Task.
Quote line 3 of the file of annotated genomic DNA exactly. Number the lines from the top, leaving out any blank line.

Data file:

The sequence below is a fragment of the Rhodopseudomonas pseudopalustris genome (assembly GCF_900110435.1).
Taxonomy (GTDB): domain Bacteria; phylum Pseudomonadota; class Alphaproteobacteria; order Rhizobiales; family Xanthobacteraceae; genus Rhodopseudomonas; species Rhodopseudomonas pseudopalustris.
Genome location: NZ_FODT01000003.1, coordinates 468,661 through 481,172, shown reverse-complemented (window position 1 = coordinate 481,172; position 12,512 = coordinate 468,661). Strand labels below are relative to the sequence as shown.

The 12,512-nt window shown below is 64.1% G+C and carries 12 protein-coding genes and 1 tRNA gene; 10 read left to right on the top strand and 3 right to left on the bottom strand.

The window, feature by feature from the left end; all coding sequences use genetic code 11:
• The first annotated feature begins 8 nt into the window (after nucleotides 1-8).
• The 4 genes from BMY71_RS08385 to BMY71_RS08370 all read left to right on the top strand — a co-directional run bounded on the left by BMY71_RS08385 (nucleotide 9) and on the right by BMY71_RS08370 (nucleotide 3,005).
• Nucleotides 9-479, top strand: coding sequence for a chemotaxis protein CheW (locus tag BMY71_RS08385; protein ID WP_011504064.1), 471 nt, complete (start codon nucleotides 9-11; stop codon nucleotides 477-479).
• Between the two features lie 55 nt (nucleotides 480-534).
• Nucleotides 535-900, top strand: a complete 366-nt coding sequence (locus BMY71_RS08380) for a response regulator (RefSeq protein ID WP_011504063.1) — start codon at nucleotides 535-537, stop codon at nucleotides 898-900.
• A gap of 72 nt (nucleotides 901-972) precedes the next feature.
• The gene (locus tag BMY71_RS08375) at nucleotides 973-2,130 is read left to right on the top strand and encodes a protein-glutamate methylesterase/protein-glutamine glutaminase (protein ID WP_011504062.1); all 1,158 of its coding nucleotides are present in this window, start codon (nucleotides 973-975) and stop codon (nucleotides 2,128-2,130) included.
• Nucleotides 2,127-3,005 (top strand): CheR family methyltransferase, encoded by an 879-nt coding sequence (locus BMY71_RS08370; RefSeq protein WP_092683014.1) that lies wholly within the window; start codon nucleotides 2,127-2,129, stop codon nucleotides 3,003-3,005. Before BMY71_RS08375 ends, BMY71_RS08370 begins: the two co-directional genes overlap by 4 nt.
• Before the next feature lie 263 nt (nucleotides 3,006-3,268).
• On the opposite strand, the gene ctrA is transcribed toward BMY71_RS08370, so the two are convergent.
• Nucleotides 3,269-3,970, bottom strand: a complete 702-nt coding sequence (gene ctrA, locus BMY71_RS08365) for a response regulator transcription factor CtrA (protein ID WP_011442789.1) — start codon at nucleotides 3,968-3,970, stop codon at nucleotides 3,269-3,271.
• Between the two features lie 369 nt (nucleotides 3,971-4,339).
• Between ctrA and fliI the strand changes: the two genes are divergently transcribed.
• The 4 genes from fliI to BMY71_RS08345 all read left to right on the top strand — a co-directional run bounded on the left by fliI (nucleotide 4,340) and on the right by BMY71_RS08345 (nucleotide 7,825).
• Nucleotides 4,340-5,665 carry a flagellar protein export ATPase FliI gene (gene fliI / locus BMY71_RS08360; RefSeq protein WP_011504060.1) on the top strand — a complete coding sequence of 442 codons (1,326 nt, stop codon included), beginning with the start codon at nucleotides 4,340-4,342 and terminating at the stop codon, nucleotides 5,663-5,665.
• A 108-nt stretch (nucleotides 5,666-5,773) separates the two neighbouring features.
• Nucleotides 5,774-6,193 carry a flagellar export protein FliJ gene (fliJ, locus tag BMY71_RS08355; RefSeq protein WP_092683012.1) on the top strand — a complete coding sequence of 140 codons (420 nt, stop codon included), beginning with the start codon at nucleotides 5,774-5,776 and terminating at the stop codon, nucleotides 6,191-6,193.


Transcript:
Genome location: NZ_FODT01000003.1, coordinates 468,661 through 481,172, shown reverse-complemented (window position 1 = coordinate 481,172; position 12,512 = coordinate 468,661). Strand labels below are relative to the sequence as shown.